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  • Kaylin Kim

When can we call something a genocide?

Updated: May 25

By combining the term geno, which is Greek for race/tribe, and cide, derived from the Latin word killing, the term genocide was coined by Raphael Lemkin, a Polish-Jewish lawyer, who wanted to describe the murders of Jewish communities by the Nazis during the Holocaust. In 1946, the UN officially recognized genocide as a crime under international law. In the 1948 Genocide Convention, it was codified as an independent crime. 


According to the Genocide Convention, a genocide is considered to be any acts committed with intent to destroy/harm a part or whole of a national, ethnical, religious or racial group as such: 

(a) Killing members of the group;

(b) Causing serious bodily or mental harm to members of the group;

(c) Deliberately inflicting on the group conditions of life calculated to bring about its

physical destruction in whole or in part;

(d) Imposing measures intended to prevent births within the group;

(e) Forcibly transferring children of the group to another group.

Despite having such standards for when to refer to a situation as a genocide, debates on whether or not certain conflicts should be recognized as a genocide continue to rage on. 


The Holocaust

With over six million Jewish people murdered, the Holocaust was one of the most horrific war crimes to ever be committed and is one of the most widely recognized/accepted genocides worldwide. Adolf Hitler, with the help of the Nazis, orchestrated the destruction of millions of Jewish lives, manipulated centuries of anti-semitism, and used it to rise in power and become a dictator. However, they didn’t stop there; Hitler and his followers also killed millions of Jehovah’s Witnesses, gay men, disabled people, Slavic and Roma people, and Communists who they believed were “inferior”. By disguising their heinous murders as the evacuation of Jewish communities from land that rightfully and originally belonged to non-Jewish Germans, Hitler and the Nazis were easily able to execute their horrifying missions. Prisoners lived in poor conditions where they were experimented on, taken into camps, coerced into labor, brutally killed, and were then easily disposed of. Most historians, if not all, agree that the Holocaust was a terrifying genocide, as it meets most/all of the criteria needed to recognize the conflict as a genocide.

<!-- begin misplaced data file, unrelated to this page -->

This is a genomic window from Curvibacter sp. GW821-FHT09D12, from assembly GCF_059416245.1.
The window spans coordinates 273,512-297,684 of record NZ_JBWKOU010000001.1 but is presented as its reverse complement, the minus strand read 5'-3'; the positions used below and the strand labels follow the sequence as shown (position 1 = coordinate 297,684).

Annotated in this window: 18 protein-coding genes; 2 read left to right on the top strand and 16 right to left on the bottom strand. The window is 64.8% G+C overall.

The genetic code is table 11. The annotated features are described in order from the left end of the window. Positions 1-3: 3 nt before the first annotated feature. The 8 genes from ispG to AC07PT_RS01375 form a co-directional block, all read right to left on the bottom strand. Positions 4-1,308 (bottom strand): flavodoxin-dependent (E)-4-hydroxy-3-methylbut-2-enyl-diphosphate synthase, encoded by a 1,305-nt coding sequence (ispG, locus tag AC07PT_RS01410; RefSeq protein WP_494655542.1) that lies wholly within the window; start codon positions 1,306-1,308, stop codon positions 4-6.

Russian-Ukrainian Conflict

Is Russia committing genocide in Ukraine? Although it the Russian-Ukrainian conflict has not been officially recognized as a genocide, discussion on whether or not Russia’s war crimes in Ukraine are genocidical have risen to the surface. In 2022, Eugene Finkel, a Ukrainian-born political scientist and expert on genocide and mass violence, stated that while he was initially reluctant in labeling the Russian invasion of Ukraine as a genocide, he now states, “‘There are actions, there is intent. It's as genocide as it gets. Pure, simple and for all to see.’” Russia has committed mass civilian murders in the town of Bucha, and has shelled hospitals, schools, and thousands of homes in Ukraine. These horrifying war crimes have caused people to discuss the possibility of the beginning of a genocide, but many said that it had already begun.

Two main war crimes Russia was responsible for were the attacks on civilian infrastructure, which were far from the battlefields, and the kidnapping of Ukrainian children to make them Russian by reeducating them. These crimes are explicitly components of the Genocide Convention that was written in December of 1948. 


Israeli-Palestinian Conflict

The conflict between the Israelis and Palestinians began around October of 2023. Many opinions regarding whether or not this is a genocide has been deliberated whether shown through protests, or in court. On January 26th, the International Court of Justice ordered that Israel take measures to reduce the amount of civilian casualties in Gaza in order to prevent the genocide of Palestinians. This case was brought to court by South Africa and indicated that the court believed genocide was occurring in Gaza. This ruling was released before a proper trial took place. According to the Genocide Convention, a genocide is when the whole or part of a specific group is targeted to be harmed, killed, or injured. Former South African judge Adela Hassim stated that Israel was committing 4 out of 5 acts in Article II of the Genocide Convention. 

On the same day this case was released, another case, Defense for Children International-Palestine v. Biden was brought to court. In a U.S. federal court in Oakland, California, an international N.G.O., Defense for Children International-Palestine, claimed that the Biden Administration was violating the Genocide Convention by providing weapons and military equipment to Israel Defense Forces in Gaza. This case was a three hour long testimony about Biden’s actions in regards to violating the Genocide Convention and supporting Israel in times of desperate measures in Palestine, Gaza. Whether or not everyone agrees on whether or not these actions truly are genocides, people continue to campaign/protest, support projects, and share their opinions in hopes of bringing their ideas and view to light and make an impact on society.

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